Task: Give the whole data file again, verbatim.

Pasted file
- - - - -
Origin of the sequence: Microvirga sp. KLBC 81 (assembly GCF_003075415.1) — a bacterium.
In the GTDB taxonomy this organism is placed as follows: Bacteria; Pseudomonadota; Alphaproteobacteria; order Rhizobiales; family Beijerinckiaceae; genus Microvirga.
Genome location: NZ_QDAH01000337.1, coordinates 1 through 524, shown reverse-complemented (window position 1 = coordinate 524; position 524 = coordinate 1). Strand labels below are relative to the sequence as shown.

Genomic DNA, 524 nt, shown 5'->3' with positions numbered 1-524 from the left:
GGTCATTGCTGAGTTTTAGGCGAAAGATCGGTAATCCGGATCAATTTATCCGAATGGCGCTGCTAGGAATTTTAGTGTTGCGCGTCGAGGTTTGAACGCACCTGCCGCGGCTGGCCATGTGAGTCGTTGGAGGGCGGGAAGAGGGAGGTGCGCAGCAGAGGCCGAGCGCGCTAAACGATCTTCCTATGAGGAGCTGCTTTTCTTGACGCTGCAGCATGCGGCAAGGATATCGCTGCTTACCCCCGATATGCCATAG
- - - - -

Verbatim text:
Origin of the sequence: Microvirga sp. KLBC 81 (assembly GCF_003075415.1) — a bacterium.
In the GTDB taxonomy this organism is placed as follows: Bacteria; Pseudomonadota; Alphaproteobacteria; order Rhizobiales; family Beijerinckiaceae; genus Microvirga.
Genome location: NZ_QDAH01000337.1, coordinates 1 through 524, shown reverse-complemented (window position 1 = coordinate 524; position 524 = coordinate 1). Strand labels below are relative to the sequence as shown.

Genomic DNA, 524 nt, shown 5'->3' with positions numbered 1-524 from the left:
GGTCATTGCTGAGTTTTAGGCGAAAGATCGGTAATCCGGATCAATTTATCCGAATGGCGCTGCTAGGAATTTTAGTGTTGCGCGTCGAGGTTTGAACGCACCTGCCGCGGCTGGCCATGTGAGTCGTTGGAGGGCGGGAAGAGGGAGGTGCGCAGCAGAGGCCGAGCGCGCTAAACGATCTTCCTATGAGGAGCTGCTTTTCTTGACGCTGCAGCATGCGGCAAGGATATCGCTGCTTACCCCCGATATGCCATAG